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If you’re like me and love Indian food, you’re in luck! One of the most common spices in Indian dishes, turmeric (which contains the active ingredient curcumin), has been studied extensively for its ability to improve memory, reduce inflammation, improve overall health and immunity as well as alleviate symptoms of depression.
In my family, we use turmeric almost every single day of the year. Many who aren’t familiar with turmeric as a cooking spice choose to take curcumin as a supplement. My wife and I prefer to use curcumin by adding it to family recipes.
In my practice, there are only a few select supplements I recommend frequently. One of those is turmeric. With several hundred studies documenting its benefits and having experienced them in my personal life, it has earned a permanent place in my cupboard and my medical practice.
Today I’d like to discuss two of the top benefits of curcumin: improving memory and supporting mood.
In a double-blind, placebo-controlled study published in the American Journal of Geriatric Psychiatry, 40 adults over age 50 were given 180 milligrams of curcumin or a placebo daily for 18 months. Prior to the study, each participant was experiencing significant trouble with memory loss.
Through regular cognitive assessments and brain scans, researchers were able to track any improvements made during the 18-month period.
Those who took curcumin daily experienced significant improvements in both memory and attention abilities. This was in stark contrast to those on the placebo who experienced little to no improvements.
“Exactly how curcumin exerts its effects is not certain, but it may be due to its ability to reduce brain inflammation, which has been linked to both Alzheimer’s disease and major depression,” said Dr. Gary Small, director of geriatric psychiatry at UCLA’s Longevity Center and the study’s first author.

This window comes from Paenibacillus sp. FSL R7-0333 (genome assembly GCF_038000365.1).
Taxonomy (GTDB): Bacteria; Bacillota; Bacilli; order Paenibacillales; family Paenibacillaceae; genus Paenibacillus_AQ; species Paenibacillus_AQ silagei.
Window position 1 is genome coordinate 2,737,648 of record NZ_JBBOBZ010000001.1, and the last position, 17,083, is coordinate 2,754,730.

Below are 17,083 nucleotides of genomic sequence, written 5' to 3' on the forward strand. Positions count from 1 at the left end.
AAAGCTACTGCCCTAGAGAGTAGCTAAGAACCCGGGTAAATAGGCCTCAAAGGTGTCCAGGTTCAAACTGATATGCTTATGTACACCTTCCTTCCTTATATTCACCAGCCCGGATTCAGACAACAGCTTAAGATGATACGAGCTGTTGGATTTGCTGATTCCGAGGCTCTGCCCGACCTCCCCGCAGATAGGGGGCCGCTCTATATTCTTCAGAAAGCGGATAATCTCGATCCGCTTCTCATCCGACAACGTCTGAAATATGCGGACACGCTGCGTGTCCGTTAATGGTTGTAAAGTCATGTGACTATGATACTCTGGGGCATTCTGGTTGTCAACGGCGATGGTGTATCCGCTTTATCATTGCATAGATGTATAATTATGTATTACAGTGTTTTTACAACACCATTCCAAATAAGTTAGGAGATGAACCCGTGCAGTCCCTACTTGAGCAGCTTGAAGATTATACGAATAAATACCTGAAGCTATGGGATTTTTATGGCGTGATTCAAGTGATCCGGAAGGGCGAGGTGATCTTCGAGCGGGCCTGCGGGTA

In a 2014 study done by the Department of Pharmacology at Government Medical College in India, researchers gave participants with Major Depressive Disorder either a daily dose of Prozac, Prozac with curcumin, or curcumin alone for six weeks.
The group taking the combination of Prozac and curcumin experienced the most improvement over the six-week period (77.8 percent) compared to the group taking only Prozac (64.7 percent) or curcumin alone (62.5 percent).
Researchers concluded, “This study provides first clinical evidence that curcumin may be used as an effective and safe modality for treatment in patients with MDD [major depressive disorder] without concurrent suicidal ideation or other psychotic disorders.”
Curcumin is a powerful spice that can be beneficial for a variety of health issues. Always work with your healthcare professional to create the best plan for your unique health challenges. You will be most successful in reaching your goals as you work as a team with your doctor and medical advisers.
Find this and other health-promoting articles by Dr. Partha Nandi on his website, Ask Dr. Nandi.